For installing mergekit just install the library through pip install or install from source

git clone
cd mergekit && pip install -q -e .

Then, we should create the configuration files to define the merge we want to do.

4.2 DARE-TIES with mergekit

For identifying which models come from the same family tree, Maxime Labonne created this awesome tool: Model Family Tree. Although, by lookin at the model cards in the Hugging Face hub you can usually track its precedence.

In this demo, we are using mistralai/Mistral-7B-v0.1 as the base model and we will be merging two math models from the same family: meta-math/MetaMath-Mistral-7B and WizardLM/WizardMath-7B-V1.1. We are defining the following

  - model: mistralai/Mistral-7B-v0.1 # No parameters needed for base model
  - model: WizardLM/WizardMath-7B-V1.1
      density: 0.65
      weight: 0.4
  - model: meta-math/MetaMath-Mistral-7B
      density: 0.6
      weight: 0.3
  merge_method: dare_ties
  base_model: mistralai/Mistral-7B-v0.1
    int8_mask: true
  dtype: float16

Then, for running the merge, run the following command:

mergekit-yaml config.yaml merge --copy-tokenizer --allow-crimes --out-shard-size 1B --lazy-unpickle

The merge took about 30 minutes to complete in the CPU instance within Google Colab. This depends on the amount and size of the models to merge, among other factors as the diversity of model families.

Note: this merging operations do not require GPU (although it can speed-up some operations). However, high-RAM could be required. Then, for evaluation we will need the GPU. So as an intermediate step to swap among a high-RAM and a GPU instance of the free tier in Google Colab, you could push your model to the Hugging Face hub. The result of this merge can be found in the following link: nachoaristimuno/MistralMath-7B-v0.1.

4.3 Evaluation

Now it is time to evaluate our model on the GSM8K dataset to compare the results. If we were using a CPU instance for the merge, switching to a GPU instance should be necessary due to the size of these models. First, we need to install the LM Evaluation Harness library for making the evaluation process easier.

git clone
cd lm-evaluation-harness
pip install -e .

Next, we can run the following command for evaluating our new model:

lm_eval --model hf --model_args pretrained=nachoaristimuno/MistralMath-7B-v0.1,load_in_8bit=True --tasks gsm8k --device cuda:0 --batch_size 2

This will run the GSM8K evaluation benchmark using GPU (cuda:0) and a batch size of 2. If the model is not available locally, the command will download it directly from Hugging Face’s hub if it’s not found locally. Also, the load_in_8bit=True was set as the vRAM used for this evaluation was not enough loading the model in FP16. However, if you have enough vRAM you could take that configuration out.

4.4 Results

The results for the three models are shown below:

Task Version Filter n-shot Metric Value Stderr
gsm8k 3 strict-match 5 exact_match 0.7015 ± 0.0146
gsm8k 3 flexible-extract 5 exact_match 0.7028 ± 0.0126

Results table for the model merge (nachoaristimuno/MistralMath-7B-v0.1)

Task Version Filter n-shot Metric Value Stderr
gsm8k 3 strict-match 5 exact_match 0.7369 ± 0.0121
gsm8k 3 flexible-extract 5 exact_match 0.4996 ± 0.0075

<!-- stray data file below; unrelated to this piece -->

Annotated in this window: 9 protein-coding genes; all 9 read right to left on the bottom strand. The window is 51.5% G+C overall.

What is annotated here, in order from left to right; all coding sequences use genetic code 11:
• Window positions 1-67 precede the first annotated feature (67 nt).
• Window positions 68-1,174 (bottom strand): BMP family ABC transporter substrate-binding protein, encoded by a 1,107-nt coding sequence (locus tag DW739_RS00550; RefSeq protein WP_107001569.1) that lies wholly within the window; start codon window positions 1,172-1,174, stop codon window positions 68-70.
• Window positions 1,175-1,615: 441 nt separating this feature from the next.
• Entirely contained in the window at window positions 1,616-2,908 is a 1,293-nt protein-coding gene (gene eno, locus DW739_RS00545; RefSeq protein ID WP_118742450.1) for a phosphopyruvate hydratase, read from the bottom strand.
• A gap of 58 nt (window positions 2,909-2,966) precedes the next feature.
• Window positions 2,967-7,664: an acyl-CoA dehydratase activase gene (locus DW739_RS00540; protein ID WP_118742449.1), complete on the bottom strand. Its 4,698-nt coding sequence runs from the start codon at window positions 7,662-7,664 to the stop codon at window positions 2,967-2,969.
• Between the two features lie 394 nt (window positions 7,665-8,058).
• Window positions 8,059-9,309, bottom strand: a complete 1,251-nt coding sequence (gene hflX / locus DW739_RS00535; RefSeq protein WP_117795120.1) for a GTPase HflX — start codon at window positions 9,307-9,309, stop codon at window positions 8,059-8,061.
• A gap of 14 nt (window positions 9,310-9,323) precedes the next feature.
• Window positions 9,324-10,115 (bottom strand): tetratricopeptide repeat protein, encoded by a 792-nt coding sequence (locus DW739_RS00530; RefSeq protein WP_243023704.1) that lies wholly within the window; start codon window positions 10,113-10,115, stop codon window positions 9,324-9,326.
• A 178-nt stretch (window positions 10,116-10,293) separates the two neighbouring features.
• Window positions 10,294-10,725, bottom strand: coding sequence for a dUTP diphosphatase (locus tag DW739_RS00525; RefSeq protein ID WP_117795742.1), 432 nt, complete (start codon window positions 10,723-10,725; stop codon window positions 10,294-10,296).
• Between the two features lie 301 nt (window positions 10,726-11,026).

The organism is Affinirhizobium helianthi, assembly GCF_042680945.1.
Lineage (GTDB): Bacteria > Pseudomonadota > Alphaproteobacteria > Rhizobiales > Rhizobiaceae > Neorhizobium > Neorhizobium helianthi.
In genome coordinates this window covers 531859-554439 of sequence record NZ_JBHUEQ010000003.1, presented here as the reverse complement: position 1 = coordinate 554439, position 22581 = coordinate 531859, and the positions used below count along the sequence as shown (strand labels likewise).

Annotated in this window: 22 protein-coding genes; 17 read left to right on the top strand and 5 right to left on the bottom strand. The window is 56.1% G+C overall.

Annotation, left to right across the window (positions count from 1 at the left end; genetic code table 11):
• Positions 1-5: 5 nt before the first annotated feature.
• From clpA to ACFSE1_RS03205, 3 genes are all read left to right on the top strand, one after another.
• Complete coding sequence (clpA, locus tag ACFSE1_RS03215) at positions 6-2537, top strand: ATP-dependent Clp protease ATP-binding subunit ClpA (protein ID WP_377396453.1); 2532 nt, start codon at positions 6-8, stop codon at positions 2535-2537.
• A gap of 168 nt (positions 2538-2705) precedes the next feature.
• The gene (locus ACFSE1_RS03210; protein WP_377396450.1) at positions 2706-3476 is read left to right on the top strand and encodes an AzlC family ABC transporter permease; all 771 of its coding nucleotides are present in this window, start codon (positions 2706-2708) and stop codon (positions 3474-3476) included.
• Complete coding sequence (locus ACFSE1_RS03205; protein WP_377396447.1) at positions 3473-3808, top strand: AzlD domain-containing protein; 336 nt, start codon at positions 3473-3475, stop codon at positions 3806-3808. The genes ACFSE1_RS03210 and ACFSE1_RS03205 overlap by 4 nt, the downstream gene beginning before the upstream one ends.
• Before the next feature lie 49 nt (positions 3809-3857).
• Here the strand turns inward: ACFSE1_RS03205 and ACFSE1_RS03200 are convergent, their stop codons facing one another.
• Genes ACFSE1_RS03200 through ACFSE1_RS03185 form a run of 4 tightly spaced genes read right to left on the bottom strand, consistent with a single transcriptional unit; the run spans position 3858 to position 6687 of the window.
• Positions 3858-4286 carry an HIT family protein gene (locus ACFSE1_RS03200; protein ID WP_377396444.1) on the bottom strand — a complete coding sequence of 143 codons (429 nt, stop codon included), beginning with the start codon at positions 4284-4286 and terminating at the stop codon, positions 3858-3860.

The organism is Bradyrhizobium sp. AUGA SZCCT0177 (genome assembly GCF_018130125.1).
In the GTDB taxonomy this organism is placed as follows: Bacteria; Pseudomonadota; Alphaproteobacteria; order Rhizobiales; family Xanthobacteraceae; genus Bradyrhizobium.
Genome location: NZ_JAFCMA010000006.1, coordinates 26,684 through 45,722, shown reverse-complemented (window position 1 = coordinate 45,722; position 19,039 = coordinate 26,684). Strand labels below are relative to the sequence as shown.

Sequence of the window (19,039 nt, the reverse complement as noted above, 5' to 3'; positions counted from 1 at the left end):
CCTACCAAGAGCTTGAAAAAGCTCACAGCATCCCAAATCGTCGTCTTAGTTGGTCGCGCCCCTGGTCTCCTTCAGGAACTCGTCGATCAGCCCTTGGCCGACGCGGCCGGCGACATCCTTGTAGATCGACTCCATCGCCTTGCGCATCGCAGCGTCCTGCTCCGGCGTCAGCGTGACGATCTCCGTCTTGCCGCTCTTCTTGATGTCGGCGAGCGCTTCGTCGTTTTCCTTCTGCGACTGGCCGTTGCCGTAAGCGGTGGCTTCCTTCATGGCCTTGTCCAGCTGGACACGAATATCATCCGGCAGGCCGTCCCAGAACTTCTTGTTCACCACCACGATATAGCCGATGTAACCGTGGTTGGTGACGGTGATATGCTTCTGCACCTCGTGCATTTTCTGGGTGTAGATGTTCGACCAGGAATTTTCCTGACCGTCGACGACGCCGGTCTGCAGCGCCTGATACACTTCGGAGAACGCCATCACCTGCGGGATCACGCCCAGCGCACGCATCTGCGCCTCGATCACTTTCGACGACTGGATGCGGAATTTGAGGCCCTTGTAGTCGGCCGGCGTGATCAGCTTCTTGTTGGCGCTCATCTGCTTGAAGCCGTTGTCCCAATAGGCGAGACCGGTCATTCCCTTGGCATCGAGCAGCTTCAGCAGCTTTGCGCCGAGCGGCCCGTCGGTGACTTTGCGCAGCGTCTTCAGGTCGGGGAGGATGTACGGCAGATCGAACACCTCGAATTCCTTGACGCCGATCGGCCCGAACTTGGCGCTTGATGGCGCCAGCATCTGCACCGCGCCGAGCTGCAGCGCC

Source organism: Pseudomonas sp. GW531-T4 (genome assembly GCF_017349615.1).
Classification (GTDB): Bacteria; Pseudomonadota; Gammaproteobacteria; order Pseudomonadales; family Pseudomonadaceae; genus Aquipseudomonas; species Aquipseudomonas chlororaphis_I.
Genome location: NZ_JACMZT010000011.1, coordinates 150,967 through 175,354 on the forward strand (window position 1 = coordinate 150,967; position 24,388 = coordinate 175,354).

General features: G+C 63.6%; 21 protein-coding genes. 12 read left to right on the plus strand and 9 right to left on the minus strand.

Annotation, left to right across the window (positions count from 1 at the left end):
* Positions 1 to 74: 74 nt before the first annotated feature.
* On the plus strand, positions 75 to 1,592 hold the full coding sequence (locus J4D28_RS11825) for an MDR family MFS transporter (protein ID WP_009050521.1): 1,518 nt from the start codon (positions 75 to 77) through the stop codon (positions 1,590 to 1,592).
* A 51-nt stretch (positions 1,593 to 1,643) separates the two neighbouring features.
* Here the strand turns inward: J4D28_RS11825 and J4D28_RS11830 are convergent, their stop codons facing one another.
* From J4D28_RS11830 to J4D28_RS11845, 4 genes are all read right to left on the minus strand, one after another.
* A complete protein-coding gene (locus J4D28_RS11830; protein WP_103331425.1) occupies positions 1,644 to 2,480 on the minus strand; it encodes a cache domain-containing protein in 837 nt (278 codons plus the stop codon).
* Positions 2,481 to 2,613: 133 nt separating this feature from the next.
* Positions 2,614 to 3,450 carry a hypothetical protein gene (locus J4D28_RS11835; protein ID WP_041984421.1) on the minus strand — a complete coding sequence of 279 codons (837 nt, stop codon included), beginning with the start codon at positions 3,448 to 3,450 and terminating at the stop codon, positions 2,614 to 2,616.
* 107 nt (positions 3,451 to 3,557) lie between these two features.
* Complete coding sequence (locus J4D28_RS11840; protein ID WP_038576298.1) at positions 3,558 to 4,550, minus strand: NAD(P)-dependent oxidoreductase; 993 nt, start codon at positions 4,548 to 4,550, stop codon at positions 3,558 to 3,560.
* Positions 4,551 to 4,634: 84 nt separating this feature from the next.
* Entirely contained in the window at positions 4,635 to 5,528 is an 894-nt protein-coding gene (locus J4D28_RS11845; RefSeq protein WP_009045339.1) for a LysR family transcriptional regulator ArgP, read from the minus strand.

Results table for the WizardLM/WizardMath-7B-V1.1 model

Task Version Filter n-shot Metric Value Stderr
gsm8k 3 strict-match 5 exact_match 0.5912 ± 0.0106
gsm8k 3 flexible-extract 5 exact_match 0.5768 ± 0.0097

Results table for the meta-math/MetaMath-Mistral-7B model

In general, within the strict-match evaluation, the WizardMath models still performs better than the merge, and the merge performs better than the MetaMath model. However, in the case of the flexible-extract, the model merge outperforms both models.

In this case, the WizardMath is still one of the best performing models in the GSM8K benchmark, hence the difficulty of being able to surpass its performance. Nevertheless, our model merge is able to perform more consistently on both strict and flexible metrics.

5. Conclusions

Model Merging is gaining a lot of attention as it turns out to be a cheap and relatively easy way to create a model capable of different tasks by leveraging already trained models. Generally, these techniques involve computations with no need of GPU.

By leveraging some open source tools such as Mergekit, the process of experimenting different merges of models becomes easier. Just by looking for models which can be useful for our task and defining a merge configuration file, it could take less than an hour to test new models.

In our example case, we were able to create a new model merge by using two fine-tuned models on math datasets. By doing this, our new model outperforms one of the models in both exact and flexible metrics, and the other on the flexible-extract metric, but still a bit behind on the strict match-metric. An intuition we got by testing different model merges, is that this techniques becomes specifically useful when we want to allow a model to learn two different tasks from two different fine-tuned models. Although, it can still be useful when merging models fine-tuned on the same task.

These ways of creating new models out of already performing models will definitely become more common in 2024. Aligned with this, FrankenMoEs will probably become a trend due to the popularity of MoEs in the community and the release of different models which excel at particular tasks.

Last but not least, we explored the application of model merging within the context of LLMs. Nevertheless, these same concepts can also be applied to other groups of models, such as Diffusion Models within image generation.

6. References

  1. Model merging: Expanding the skills of LLMs on the go
  2. Switch Transformers: Scaling to Trillion Parameter Models with Simple and Efficient Sparsity
  3. Mixtral of experts blog
  4. LMSys Chat arena
  5. Mixtral of experts paper
  6. Mergekit repository
  7. Editing Models with Task Arithmetic
  8. Merge Large Language Models
  9. TIES paper
  10. DARE paper
  11. Model Merging: MoE, Frankenmerging, SLERP, and Task Vector Algorithms
  12. Merge Large Language Models with mergekit